Know before you go.
As all the major airlines — from United to Delta to American — introduce new “basic economy” fares, everything you thought was included in your flight price suddenly isn't. Basic fares provide only the most basic service of getting you from point A to B, while a seat assignment, onboard amenities, itinerary changes or cancelations, and even room for your carry-on now cost extra.
While travelers have the choice to skip the basic fare and pay for a more inclusive ticket, in this new era of à la carte flying it is more important than ever for fliers to know where their dollars are going. For example, knowing about how much you'd pay in fees for baggage can inform your flight purchasing decision when you see the prices for basic, regular or even premium economy.
For many of us, the simple question is: How much? While separate pricing can help passengers save money if they're willing to forego any extras, the fees can add up quickly, and suddenly your cheap flight will be anything but.
When it comes to baggage, each airline is a little different. Southwest, for example, is the only major U.S. domestic carrier that offers two free checked bags with every ticket. Meanwhile, a basic economy fare on American or United doesn't even include overhead bin space. If you pack light — really light — a cheaper fare on the latter two could be the better option. If you'll be bringing luggage, however, a slightly more expensive fare on the former could turn out cheaper.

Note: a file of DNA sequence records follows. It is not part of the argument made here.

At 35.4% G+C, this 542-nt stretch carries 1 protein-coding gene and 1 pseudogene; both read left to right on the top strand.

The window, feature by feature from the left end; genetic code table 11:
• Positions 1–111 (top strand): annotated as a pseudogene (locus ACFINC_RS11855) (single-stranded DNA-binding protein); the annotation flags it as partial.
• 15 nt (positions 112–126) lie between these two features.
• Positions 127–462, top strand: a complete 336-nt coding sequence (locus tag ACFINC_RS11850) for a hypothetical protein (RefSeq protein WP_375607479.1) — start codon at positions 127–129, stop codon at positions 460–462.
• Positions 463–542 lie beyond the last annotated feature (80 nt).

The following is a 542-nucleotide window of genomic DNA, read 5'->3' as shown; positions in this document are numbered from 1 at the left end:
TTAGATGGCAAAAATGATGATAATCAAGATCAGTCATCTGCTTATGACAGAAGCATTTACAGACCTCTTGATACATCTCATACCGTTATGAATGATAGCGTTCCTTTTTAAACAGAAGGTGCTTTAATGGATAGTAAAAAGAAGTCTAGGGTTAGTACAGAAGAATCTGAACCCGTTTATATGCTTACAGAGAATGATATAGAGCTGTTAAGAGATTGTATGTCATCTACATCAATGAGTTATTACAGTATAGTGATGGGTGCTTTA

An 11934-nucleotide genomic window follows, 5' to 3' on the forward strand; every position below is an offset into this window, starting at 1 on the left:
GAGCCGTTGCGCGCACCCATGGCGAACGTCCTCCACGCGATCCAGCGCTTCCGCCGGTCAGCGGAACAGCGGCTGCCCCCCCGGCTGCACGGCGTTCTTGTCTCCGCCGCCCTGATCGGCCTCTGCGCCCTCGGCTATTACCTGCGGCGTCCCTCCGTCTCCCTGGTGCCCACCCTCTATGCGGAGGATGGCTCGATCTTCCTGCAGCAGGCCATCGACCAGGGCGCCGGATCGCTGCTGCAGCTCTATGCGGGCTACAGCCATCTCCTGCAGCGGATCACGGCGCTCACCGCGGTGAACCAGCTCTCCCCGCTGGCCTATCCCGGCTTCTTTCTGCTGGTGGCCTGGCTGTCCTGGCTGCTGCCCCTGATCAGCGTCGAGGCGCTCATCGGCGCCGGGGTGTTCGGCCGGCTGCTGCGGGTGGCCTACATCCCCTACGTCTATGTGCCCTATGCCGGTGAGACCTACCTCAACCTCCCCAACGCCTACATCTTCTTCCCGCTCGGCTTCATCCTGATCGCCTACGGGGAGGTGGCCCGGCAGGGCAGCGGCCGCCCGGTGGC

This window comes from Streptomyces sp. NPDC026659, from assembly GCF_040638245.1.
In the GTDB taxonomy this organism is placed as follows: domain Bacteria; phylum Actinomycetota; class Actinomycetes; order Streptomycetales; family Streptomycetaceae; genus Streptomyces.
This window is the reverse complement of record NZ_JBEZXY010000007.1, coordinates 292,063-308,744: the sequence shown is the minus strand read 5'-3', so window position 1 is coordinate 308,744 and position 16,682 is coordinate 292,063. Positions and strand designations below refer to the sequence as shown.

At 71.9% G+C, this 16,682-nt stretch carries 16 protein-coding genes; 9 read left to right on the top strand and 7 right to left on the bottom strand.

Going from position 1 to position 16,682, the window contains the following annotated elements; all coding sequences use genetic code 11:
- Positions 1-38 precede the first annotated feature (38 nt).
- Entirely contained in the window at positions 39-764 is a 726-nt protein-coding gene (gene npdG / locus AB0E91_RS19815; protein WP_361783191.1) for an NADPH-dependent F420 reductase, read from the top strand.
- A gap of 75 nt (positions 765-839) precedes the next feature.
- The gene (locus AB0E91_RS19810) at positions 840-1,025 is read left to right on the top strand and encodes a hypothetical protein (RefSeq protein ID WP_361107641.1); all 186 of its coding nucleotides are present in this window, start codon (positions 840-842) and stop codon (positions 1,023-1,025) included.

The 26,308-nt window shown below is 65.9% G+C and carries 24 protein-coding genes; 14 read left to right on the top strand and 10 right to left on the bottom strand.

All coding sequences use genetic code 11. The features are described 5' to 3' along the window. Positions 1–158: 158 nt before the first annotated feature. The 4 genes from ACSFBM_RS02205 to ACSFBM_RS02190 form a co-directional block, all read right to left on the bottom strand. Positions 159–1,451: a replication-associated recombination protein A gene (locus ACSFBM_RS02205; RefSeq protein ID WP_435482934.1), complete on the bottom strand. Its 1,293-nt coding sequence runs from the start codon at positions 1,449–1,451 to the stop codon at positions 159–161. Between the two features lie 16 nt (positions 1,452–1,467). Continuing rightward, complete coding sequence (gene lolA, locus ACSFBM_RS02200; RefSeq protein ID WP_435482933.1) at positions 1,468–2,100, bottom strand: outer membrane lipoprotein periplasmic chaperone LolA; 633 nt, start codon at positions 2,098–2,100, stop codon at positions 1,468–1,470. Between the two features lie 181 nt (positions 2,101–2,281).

Consider this your cheat sheet to everything you should know about airline baggage fees.
- United Airlines: United also has an online tool for calculating baggage fees.
- Delta Air Lines: Baggage allowances vary by fare class and your member reward status.
- Southwest baggage fees: This airlines stands out with free checked bags.
- American Airlines: Baggage allowances vary by fare class and your member reward status.
- Alaska Airlines: Alaska has handy fixed bag prices.
- JetBlue: The airline ties fare classes to baggage allowances.
- Spirit Airlines: This budget carrier has a nifty tool to calculate bag costs ahead of time.
When it comes to overhead bin real estate, low-cost carriers are giving you better bang for your buck. While most of the bigger airlines, like United and Delta, adhere to a standard 45 linear inches (that’s 22” long, by 14” inches wide, by 9” deep), companies like Southwest and Alaska have loosened their idea of what travelers are allowed to carry on board. With Alaska, that limit increases to 51 linear inches, and on Spirit, Southwest and Frontier, it’s 50 inches.
Other changes are afoot: In 2015, JetBlue introduced its new three-tier system, in which customers can specify what kind of fare they want based on what their travel needs are. There are three choices: “Blue” (the cheapest, with no checked bags included), “Blue Plus” (one checked bag) and “Blue Flex” (two checked bags). Don’t let bags be the only factor in your decision, though — the different fares also mean different service levels.
One last tip: If you are checking a bag, familiarize yourself with the airline’s size and weight limit first. And don't forget to weigh your bag before you leave the house. The last thing you want is to show up at the airport and have to pay $75 or more for an overweight or oversize bag. The cost of airfare is high enough.